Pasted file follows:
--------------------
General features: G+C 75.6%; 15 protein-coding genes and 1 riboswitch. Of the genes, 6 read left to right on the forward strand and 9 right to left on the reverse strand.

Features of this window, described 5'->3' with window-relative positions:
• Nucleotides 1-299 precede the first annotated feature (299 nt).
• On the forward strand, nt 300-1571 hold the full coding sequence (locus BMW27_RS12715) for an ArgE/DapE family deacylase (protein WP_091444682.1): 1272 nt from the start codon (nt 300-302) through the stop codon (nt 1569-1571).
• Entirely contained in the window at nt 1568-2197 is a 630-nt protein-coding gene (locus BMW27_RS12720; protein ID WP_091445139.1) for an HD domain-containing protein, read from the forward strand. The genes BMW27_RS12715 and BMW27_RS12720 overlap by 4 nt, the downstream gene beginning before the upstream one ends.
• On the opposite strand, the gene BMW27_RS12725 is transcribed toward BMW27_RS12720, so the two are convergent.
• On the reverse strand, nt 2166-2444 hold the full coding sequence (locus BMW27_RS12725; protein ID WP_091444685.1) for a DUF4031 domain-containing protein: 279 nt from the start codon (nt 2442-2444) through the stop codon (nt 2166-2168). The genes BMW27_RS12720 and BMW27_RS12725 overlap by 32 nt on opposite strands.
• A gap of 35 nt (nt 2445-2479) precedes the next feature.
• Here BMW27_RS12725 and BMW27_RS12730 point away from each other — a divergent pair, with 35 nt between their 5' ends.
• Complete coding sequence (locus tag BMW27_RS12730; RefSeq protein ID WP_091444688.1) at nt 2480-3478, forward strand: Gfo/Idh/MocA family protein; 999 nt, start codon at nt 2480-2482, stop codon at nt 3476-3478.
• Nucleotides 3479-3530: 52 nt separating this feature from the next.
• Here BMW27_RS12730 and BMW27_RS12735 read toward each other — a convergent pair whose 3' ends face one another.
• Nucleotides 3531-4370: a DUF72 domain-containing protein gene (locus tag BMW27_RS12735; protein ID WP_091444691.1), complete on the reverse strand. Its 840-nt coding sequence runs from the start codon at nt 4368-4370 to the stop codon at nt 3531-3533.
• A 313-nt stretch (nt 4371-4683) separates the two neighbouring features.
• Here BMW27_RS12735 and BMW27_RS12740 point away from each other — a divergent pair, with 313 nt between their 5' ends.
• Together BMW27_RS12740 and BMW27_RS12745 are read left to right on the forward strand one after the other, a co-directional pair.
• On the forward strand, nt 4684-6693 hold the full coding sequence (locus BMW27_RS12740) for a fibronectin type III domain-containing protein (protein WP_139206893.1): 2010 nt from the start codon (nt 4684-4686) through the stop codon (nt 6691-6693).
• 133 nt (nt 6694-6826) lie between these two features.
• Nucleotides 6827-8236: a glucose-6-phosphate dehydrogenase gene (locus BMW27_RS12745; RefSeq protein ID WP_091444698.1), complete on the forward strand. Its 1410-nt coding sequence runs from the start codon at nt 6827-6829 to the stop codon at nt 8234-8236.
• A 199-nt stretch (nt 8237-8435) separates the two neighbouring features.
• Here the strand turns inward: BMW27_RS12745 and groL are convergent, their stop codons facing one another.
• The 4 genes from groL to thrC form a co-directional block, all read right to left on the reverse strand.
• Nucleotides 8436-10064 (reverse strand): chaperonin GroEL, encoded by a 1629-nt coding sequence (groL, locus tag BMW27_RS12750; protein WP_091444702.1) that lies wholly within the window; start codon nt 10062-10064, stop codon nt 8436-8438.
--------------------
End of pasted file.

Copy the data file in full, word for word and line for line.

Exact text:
General features: G+C 75.6%; 15 protein-coding genes and 1 riboswitch. Of the genes, 6 read left to right on the forward strand and 9 right to left on the reverse strand.

Features of this window, described 5'->3' with window-relative positions:
• Nucleotides 1-299 precede the first annotated feature (299 nt).
• On the forward strand, nt 300-1571 hold the full coding sequence (locus BMW27_RS12715) for an ArgE/DapE family deacylase (protein WP_091444682.1): 1272 nt from the start codon (nt 300-302) through the stop codon (nt 1569-1571).
• Entirely contained in the window at nt 1568-2197 is a 630-nt protein-coding gene (locus BMW27_RS12720; protein ID WP_091445139.1) for an HD domain-containing protein, read from the forward strand. The genes BMW27_RS12715 and BMW27_RS12720 overlap by 4 nt, the downstream gene beginning before the upstream one ends.
• On the opposite strand, the gene BMW27_RS12725 is transcribed toward BMW27_RS12720, so the two are convergent.
• On the reverse strand, nt 2166-2444 hold the full coding sequence (locus BMW27_RS12725; protein ID WP_091444685.1) for a DUF4031 domain-containing protein: 279 nt from the start codon (nt 2442-2444) through the stop codon (nt 2166-2168). The genes BMW27_RS12720 and BMW27_RS12725 overlap by 32 nt on opposite strands.
• A gap of 35 nt (nt 2445-2479) precedes the next feature.
• Here BMW27_RS12725 and BMW27_RS12730 point away from each other — a divergent pair, with 35 nt between their 5' ends.
• Complete coding sequence (locus tag BMW27_RS12730; RefSeq protein ID WP_091444688.1) at nt 2480-3478, forward strand: Gfo/Idh/MocA family protein; 999 nt, start codon at nt 2480-2482, stop codon at nt 3476-3478.
• Nucleotides 3479-3530: 52 nt separating this feature from the next.
• Here BMW27_RS12730 and BMW27_RS12735 read toward each other — a convergent pair whose 3' ends face one another.
• Nucleotides 3531-4370: a DUF72 domain-containing protein gene (locus tag BMW27_RS12735; protein ID WP_091444691.1), complete on the reverse strand. Its 840-nt coding sequence runs from the start codon at nt 4368-4370 to the stop codon at nt 3531-3533.
• A 313-nt stretch (nt 4371-4683) separates the two neighbouring features.
• Here BMW27_RS12735 and BMW27_RS12740 point away from each other — a divergent pair, with 313 nt between their 5' ends.
• Together BMW27_RS12740 and BMW27_RS12745 are read left to right on the forward strand one after the other, a co-directional pair.
• On the forward strand, nt 4684-6693 hold the full coding sequence (locus BMW27_RS12740) for a fibronectin type III domain-containing protein (protein WP_139206893.1): 2010 nt from the start codon (nt 4684-4686) through the stop codon (nt 6691-6693).
• 133 nt (nt 6694-6826) lie between these two features.
• Nucleotides 6827-8236: a glucose-6-phosphate dehydrogenase gene (locus BMW27_RS12745; RefSeq protein ID WP_091444698.1), complete on the forward strand. Its 1410-nt coding sequence runs from the start codon at nt 6827-6829 to the stop codon at nt 8234-8236.
• A 199-nt stretch (nt 8237-8435) separates the two neighbouring features.
• Here the strand turns inward: BMW27_RS12745 and groL are convergent, their stop codons facing one another.
• The 4 genes from groL to thrC form a co-directional block, all read right to left on the reverse strand.
• Nucleotides 8436-10064 (reverse strand): chaperonin GroEL, encoded by a 1629-nt coding sequence (groL, locus tag BMW27_RS12750; protein WP_091444702.1) that lies wholly within the window; start codon nt 10062-10064, stop codon nt 8436-8438.